- Real quotes from interviews with customers help to establish trust and provide insight into needs, wants, values, and challenges.
- Computer literacy is important to understand if you are delivering technical content, services, or products.
- Where does your persona get their news and what blogs do they read?
Create Buyer Personas For Each Audience’s Campaigns
Now that we have filled in the “recipe” and “ingredients” portion of building an buyer persona, it is time to deliver the final “meal.” To do so, we need to take a look at how you can gather the information needed to build your persona. For the sake of your marketing campaigns (and the success of your buyer personas) it is important that you cast a wide net to find the detailed and accurate information that you need to create quality personas.
- Check your site analytics. — Within your website analytics you can see the following types of information, which can give you incredible insights into the mindset of your intended audience.
- Where did your visitors come from? For example, did they conduct a Google search or did they click on links to find your site?
- What keywords did site visitors use to find your company?
- What pages did visitors look at on your site?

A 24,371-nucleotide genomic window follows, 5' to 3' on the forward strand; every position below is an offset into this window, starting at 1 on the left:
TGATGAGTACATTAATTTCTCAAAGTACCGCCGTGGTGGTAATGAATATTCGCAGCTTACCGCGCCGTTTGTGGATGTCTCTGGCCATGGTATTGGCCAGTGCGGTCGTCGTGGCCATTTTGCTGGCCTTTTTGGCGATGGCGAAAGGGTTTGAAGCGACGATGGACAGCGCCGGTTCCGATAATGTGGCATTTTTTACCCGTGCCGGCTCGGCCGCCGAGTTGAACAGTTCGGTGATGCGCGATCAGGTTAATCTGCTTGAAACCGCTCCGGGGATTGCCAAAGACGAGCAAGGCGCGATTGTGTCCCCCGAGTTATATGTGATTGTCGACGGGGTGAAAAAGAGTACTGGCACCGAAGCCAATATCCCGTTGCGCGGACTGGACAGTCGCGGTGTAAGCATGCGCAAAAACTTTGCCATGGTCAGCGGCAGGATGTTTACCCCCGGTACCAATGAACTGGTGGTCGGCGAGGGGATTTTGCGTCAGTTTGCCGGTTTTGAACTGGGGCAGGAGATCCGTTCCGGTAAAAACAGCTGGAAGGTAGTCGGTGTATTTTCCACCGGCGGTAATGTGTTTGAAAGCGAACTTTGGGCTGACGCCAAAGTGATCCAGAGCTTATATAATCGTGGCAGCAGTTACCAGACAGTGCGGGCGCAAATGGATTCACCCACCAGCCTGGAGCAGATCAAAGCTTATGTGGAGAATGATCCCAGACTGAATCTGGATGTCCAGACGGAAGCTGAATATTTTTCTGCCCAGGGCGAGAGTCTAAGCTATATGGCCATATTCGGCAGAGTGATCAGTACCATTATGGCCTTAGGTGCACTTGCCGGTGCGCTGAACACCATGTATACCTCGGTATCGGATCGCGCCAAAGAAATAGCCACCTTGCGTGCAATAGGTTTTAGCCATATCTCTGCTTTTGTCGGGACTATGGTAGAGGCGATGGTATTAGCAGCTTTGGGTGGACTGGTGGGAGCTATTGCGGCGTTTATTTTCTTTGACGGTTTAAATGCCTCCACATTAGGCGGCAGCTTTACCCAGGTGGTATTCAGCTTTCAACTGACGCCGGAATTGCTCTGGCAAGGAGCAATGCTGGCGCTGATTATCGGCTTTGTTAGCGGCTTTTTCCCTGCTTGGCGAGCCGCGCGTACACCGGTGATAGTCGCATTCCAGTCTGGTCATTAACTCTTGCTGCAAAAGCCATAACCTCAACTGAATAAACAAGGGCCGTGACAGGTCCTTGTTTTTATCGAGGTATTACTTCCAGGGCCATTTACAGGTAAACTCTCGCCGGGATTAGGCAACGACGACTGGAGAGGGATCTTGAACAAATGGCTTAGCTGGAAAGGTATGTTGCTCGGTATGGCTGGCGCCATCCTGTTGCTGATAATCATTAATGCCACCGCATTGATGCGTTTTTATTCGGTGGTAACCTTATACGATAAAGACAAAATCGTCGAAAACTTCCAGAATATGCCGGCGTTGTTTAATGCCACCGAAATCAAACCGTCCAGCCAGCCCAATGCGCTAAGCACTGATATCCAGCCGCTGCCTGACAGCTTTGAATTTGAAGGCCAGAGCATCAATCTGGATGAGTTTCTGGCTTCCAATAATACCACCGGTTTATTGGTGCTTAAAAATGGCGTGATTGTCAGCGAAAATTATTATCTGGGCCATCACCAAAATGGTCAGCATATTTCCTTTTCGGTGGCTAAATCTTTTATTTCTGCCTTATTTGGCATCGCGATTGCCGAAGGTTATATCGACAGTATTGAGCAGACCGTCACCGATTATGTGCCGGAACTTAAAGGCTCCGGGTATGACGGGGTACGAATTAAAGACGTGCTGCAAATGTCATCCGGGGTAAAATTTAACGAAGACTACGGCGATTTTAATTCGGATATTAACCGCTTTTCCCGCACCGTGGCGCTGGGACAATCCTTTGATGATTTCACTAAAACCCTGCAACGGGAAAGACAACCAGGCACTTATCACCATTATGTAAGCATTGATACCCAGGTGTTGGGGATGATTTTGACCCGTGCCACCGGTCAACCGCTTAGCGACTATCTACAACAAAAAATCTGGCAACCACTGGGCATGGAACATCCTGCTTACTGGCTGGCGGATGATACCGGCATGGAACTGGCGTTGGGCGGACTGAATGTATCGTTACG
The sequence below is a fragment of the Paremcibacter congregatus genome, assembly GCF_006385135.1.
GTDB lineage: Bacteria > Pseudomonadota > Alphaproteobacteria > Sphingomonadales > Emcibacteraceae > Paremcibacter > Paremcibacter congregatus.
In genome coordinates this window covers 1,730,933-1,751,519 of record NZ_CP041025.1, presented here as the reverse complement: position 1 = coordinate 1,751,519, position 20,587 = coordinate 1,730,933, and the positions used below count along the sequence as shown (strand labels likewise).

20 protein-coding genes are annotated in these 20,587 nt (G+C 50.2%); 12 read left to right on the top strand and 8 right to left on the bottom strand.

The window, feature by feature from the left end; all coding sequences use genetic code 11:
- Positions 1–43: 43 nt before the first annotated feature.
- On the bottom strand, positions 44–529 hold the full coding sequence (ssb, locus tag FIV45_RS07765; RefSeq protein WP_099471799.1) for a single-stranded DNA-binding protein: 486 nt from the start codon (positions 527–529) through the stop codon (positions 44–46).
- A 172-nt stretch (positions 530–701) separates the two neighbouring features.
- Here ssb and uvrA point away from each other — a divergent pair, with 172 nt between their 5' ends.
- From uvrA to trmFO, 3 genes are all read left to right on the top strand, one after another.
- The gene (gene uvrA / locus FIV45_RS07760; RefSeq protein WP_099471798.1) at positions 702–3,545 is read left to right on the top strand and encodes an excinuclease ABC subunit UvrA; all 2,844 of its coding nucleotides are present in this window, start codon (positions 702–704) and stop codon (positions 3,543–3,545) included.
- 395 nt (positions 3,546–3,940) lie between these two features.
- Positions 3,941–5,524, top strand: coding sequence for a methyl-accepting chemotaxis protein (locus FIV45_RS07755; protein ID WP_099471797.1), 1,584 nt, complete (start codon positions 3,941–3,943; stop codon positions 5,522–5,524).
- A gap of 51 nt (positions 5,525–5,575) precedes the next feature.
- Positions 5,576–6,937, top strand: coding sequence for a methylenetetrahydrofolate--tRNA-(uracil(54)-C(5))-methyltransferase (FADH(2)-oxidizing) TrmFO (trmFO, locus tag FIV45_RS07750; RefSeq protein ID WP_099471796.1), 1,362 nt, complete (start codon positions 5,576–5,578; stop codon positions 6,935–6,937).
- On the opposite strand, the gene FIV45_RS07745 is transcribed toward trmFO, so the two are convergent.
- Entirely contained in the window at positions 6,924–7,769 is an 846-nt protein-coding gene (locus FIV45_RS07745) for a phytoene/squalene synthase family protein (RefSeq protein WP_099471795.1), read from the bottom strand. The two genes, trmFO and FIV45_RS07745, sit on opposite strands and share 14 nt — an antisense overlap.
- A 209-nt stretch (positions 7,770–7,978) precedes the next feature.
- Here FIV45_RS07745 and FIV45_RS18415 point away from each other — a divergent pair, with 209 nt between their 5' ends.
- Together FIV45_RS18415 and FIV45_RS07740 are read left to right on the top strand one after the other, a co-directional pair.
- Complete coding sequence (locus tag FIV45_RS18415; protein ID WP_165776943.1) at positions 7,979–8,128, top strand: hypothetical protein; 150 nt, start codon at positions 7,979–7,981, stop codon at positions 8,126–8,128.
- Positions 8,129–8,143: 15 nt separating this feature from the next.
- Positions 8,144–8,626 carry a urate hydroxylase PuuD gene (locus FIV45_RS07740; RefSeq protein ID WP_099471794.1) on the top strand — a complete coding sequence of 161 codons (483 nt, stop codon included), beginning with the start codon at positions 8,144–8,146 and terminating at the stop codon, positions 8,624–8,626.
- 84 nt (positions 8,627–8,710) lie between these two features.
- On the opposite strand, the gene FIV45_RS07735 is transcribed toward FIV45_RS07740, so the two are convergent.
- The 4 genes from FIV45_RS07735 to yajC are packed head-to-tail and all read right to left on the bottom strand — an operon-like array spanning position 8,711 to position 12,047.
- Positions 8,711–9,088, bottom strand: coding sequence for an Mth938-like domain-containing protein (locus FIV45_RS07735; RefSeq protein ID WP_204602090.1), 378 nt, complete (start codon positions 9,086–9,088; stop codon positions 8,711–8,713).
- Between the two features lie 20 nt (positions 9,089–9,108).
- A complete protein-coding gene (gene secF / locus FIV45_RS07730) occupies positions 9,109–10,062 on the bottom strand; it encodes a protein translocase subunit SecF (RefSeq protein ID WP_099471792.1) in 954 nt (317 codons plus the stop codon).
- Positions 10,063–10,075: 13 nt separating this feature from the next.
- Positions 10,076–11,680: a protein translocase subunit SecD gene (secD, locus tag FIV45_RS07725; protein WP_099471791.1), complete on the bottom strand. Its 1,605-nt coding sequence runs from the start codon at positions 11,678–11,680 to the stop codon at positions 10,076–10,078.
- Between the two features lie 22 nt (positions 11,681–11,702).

- How long did visitors spend on your site (and on specific pages)?
- Involve your team in creating audience profiles. — Creating buyer personas is a team effort. It is important to note that your team should not be segmented; instead, you should gather together members of the sales, marketing, and HR departments. Anyone who interacts with customers or has access to customer data should be invited to share their perspective on what makes customers tick in both positive and negative ways.
- Social media research. — The beauty of social media is that it provides a wealth of information on customer behaviors. Use these platforms to your advantage so that you can more effectively understand why someone would like, comment, share, or otherwise interact with your company on social media.
- Ask your audience questions. — Sometimes the best way to build a buyer persona is to simply ask your customers questions. Surveys and interviews are a critical component to building buyer personas that mirror real-life customers. Be sure to use these tools to discover specific details on the goals, values, and pain points of your customers.
Create A Positive Impact With Your Buyer Personas
Now that you have created your buyer personas, it is time to actually use them. The first step is to assign personas to each marketing campaign. Within each campaign you should have a persona assigned to each piece of marketing content. Finally, you should ensure that your marketing campaigns are designed to solve the specific needs, challenges, and goals of specific buyer personas. Through the latter strategy you can use your buyer personas to increase sales, establish valuable connections, and create high impact marketing campaigns that actually reach your customers.